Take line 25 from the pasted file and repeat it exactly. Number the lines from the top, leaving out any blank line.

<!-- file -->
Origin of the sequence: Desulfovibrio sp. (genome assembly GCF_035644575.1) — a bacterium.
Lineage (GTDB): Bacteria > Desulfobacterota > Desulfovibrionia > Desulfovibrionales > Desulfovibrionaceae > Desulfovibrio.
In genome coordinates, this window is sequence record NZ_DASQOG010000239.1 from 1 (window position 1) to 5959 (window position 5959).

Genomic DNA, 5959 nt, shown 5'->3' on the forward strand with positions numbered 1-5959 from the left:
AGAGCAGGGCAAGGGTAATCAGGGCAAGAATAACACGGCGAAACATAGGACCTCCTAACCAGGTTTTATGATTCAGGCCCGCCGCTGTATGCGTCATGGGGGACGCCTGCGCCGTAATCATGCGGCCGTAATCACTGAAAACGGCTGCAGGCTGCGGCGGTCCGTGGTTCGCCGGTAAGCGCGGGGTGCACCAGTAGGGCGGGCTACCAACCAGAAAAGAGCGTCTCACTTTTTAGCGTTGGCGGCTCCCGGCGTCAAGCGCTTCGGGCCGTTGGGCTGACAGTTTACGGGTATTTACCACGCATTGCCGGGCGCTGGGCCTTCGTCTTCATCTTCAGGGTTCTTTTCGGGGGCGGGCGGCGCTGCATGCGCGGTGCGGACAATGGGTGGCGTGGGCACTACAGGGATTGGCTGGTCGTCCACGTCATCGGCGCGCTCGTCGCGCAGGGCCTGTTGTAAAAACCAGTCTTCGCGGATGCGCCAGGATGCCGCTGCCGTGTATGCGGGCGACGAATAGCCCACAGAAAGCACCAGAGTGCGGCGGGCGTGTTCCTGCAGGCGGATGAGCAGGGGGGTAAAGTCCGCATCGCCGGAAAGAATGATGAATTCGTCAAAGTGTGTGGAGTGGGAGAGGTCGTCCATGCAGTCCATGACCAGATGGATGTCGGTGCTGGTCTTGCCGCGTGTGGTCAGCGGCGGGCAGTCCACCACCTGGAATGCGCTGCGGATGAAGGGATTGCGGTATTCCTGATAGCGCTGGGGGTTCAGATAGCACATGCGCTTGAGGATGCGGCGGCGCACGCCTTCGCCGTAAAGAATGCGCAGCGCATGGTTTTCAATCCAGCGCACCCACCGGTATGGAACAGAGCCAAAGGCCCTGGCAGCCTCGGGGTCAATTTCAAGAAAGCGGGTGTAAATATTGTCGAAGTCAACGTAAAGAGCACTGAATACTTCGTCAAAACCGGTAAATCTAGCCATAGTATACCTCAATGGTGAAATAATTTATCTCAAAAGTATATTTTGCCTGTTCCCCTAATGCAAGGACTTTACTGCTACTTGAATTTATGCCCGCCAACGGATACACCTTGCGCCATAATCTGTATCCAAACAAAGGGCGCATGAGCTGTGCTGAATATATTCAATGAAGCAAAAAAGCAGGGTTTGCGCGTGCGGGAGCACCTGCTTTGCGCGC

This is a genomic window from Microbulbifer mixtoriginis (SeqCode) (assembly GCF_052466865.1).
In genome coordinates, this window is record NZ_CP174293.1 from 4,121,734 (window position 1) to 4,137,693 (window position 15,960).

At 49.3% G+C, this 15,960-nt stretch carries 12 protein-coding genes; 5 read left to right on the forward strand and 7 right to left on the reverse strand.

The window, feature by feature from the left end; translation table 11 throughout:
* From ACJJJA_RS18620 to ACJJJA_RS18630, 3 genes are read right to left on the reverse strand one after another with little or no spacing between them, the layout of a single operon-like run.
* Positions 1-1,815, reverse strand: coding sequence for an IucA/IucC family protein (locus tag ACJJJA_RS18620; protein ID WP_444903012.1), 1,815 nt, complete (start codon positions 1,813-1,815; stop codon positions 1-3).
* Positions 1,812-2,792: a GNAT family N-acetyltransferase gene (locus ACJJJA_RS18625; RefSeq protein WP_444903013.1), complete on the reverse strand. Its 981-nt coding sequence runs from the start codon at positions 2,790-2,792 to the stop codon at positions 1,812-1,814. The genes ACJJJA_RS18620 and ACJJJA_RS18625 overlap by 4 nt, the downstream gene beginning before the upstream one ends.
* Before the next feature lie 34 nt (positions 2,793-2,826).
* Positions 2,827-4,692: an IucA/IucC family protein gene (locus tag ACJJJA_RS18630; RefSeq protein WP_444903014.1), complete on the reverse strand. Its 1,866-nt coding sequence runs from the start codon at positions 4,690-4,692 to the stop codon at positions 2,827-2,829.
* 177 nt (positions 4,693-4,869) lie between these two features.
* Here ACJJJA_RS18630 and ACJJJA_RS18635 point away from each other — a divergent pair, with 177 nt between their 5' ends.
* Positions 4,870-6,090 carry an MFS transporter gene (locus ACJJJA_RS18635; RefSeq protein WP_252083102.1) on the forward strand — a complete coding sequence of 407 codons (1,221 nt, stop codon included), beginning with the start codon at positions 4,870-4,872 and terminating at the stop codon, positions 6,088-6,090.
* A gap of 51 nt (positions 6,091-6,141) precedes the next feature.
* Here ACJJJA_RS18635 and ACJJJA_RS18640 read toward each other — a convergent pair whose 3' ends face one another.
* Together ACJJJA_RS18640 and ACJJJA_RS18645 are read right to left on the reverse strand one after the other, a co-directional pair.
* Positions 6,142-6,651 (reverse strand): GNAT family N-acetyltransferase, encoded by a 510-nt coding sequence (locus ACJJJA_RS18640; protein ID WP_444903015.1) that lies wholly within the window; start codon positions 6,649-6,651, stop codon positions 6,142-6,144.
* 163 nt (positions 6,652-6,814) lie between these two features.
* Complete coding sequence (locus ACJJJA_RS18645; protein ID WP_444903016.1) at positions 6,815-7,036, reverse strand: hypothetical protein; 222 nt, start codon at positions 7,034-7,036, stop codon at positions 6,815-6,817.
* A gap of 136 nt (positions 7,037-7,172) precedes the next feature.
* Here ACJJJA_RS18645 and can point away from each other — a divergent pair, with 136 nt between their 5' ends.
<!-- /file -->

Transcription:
* Here ACJJJA_RS18645 and can point away from each other — a divergent pair, with 136 nt between their 5' ends.